Care home claims prompt child abuse inquiry

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The Independent Online

Police in Lancashire have launched a major inquiry into child sex abuse in care homes dating back nearly 30 years.

Police in Lancashire have launched a major inquiry into child sex abuse in care homes dating back nearly 30 years.

Already officers know of 11 people they want to interview over allegations of abuse at seven residential care homes across the county.

But the investigation, which is codenamed Operation Nevada, is expected to produce many more names as a team of 14 detectives receive calls from across the county - police say many people had phoned during the first few hours of the operation.

The abuse claims are centred on private and local authority children's homes, residential schools and care establishments from the 1970s, 1980s and early 1990s, police said today.

The investigation comes in the wake of the Waterhouse report into widespread sexual abuse of children in care homes in North Wales. Detectives said it was too early to say whether abuse in Lancashire would prove to be on the same scale as that in North Wales.

One of the senior officers leading the inquiry said he had no fears for any child currently in care as the allegations were historic.

But he added that if the investigation threw up any names of people still working within the care system they would be traced and interviewed.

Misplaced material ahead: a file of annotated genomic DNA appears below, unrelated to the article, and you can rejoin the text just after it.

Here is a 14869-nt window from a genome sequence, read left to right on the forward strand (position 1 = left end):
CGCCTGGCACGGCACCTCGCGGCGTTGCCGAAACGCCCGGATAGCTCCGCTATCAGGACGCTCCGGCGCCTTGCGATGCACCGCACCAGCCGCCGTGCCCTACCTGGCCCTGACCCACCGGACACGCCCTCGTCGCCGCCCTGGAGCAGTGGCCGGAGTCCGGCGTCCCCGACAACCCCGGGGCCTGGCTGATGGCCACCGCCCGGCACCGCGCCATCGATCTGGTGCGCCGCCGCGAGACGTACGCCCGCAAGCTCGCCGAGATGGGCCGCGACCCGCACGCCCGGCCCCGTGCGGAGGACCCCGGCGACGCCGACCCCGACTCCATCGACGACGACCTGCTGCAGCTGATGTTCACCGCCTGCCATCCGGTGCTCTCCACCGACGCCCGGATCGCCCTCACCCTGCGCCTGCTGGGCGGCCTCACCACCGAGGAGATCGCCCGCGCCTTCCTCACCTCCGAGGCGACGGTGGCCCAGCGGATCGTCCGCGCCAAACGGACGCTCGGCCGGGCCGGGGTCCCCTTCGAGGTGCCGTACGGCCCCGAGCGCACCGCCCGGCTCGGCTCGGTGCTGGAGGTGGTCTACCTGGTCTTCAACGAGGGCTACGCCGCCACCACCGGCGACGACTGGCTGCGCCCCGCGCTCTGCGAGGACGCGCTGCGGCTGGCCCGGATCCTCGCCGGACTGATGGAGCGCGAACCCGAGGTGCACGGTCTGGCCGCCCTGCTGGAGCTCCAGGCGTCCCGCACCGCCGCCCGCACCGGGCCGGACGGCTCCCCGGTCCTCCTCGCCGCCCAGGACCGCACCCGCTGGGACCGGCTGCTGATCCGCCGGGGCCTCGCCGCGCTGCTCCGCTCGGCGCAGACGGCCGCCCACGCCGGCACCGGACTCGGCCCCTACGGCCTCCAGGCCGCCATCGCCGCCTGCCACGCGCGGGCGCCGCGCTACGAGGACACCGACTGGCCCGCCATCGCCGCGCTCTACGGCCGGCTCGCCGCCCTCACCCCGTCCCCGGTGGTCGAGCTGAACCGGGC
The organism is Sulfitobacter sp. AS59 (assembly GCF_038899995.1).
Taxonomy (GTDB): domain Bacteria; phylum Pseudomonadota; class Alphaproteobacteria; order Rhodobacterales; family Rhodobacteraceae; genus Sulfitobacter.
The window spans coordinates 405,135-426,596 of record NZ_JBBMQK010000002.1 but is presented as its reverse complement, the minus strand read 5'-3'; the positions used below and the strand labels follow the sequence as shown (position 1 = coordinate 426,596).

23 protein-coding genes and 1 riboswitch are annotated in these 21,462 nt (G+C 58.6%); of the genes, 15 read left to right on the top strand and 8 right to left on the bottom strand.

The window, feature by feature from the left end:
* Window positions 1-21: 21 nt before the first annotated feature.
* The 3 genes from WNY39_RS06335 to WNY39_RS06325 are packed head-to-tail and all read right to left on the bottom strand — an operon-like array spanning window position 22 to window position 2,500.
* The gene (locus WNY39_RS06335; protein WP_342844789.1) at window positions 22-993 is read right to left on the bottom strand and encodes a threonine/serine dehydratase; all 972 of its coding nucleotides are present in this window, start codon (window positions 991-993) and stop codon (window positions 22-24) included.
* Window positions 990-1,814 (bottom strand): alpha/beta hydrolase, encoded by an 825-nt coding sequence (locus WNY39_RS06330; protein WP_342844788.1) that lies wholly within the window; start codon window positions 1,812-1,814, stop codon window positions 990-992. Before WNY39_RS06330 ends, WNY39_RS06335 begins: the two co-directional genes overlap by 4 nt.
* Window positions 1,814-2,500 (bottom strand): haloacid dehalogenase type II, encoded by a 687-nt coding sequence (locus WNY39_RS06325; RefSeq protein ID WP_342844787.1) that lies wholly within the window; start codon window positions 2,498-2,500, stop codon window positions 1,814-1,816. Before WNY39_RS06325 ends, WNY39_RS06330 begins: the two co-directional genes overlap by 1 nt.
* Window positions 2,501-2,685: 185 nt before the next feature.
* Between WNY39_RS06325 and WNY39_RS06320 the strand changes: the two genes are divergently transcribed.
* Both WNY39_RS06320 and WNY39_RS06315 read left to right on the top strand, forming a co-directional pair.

A special team of detectives has been set up to work with social services investigators to look into the allegations.

Detective Inspector Steve Marston said: "The purpose of this operation is to establish whether there has been a problem of historic institutionalised sexual abuse in Lancashire."

Some of the establishments involved are believed to be in the Blackburn and Blackpool areas, although most parts of the county are involved.

Mr Marston said that some could have been closed for a number of years and staff had moved on to work elsewhere.

"Because this is a police operation we will not be releasing details of any of those people who are the subject of the allegations, nor which care homes are involved," he added.

"But so far we have 11 people who we want to interview who have worked at seven homes across Lancashire.

"All the officers on the team have been specially trained to deal with investigations of this nature and we would encourage people to come forward and speak with us if they were sexually abused while in care or at school in Lancashire."

Max Winterbottom, head of Lancashire County Council, said: "The authority would wish to stress that the allegations are believed to be historic.

"Rigorous screening procedures, involving the police and the Department of Health, are in place so that anyone applying for a post working with children in any capacity within the county council is thoroughly vetted.

"We are confident that should the police, in the course of their investigations, come across any information that any child in Lancashire may be vulnerable to abuse by someone who is caring for them they will inform us immediately.

"The necessary steps would then be taken with parents or other carers for their children's immediate protection."